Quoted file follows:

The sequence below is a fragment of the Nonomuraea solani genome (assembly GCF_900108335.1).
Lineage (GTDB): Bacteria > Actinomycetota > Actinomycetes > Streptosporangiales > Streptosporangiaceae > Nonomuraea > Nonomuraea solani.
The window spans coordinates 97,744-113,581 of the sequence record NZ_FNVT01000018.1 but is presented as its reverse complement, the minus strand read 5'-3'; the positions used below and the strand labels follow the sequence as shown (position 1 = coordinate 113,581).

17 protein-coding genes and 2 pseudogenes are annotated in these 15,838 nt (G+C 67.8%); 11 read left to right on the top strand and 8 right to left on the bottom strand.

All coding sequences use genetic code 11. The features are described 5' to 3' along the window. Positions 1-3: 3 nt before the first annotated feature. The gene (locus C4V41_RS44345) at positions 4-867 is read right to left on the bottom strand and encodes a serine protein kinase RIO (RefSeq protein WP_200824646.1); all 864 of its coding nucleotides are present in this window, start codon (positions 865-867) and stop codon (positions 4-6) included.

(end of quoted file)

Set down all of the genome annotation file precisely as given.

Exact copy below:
The sequence below is a fragment of the Nonomuraea solani genome (assembly GCF_900108335.1).
Lineage (GTDB): Bacteria > Actinomycetota > Actinomycetes > Streptosporangiales > Streptosporangiaceae > Nonomuraea > Nonomuraea solani.
The window spans coordinates 97,744-113,581 of the sequence record NZ_FNVT01000018.1 but is presented as its reverse complement, the minus strand read 5'-3'; the positions used below and the strand labels follow the sequence as shown (position 1 = coordinate 113,581).

17 protein-coding genes and 2 pseudogenes are annotated in these 15,838 nt (G+C 67.8%); 11 read left to right on the top strand and 8 right to left on the bottom strand.

All coding sequences use genetic code 11. The features are described 5' to 3' along the window. Positions 1-3: 3 nt before the first annotated feature. The gene (locus C4V41_RS44345) at positions 4-867 is read right to left on the bottom strand and encodes a serine protein kinase RIO (RefSeq protein WP_200824646.1); all 864 of its coding nucleotides are present in this window, start codon (positions 865-867) and stop codon (positions 4-6) included.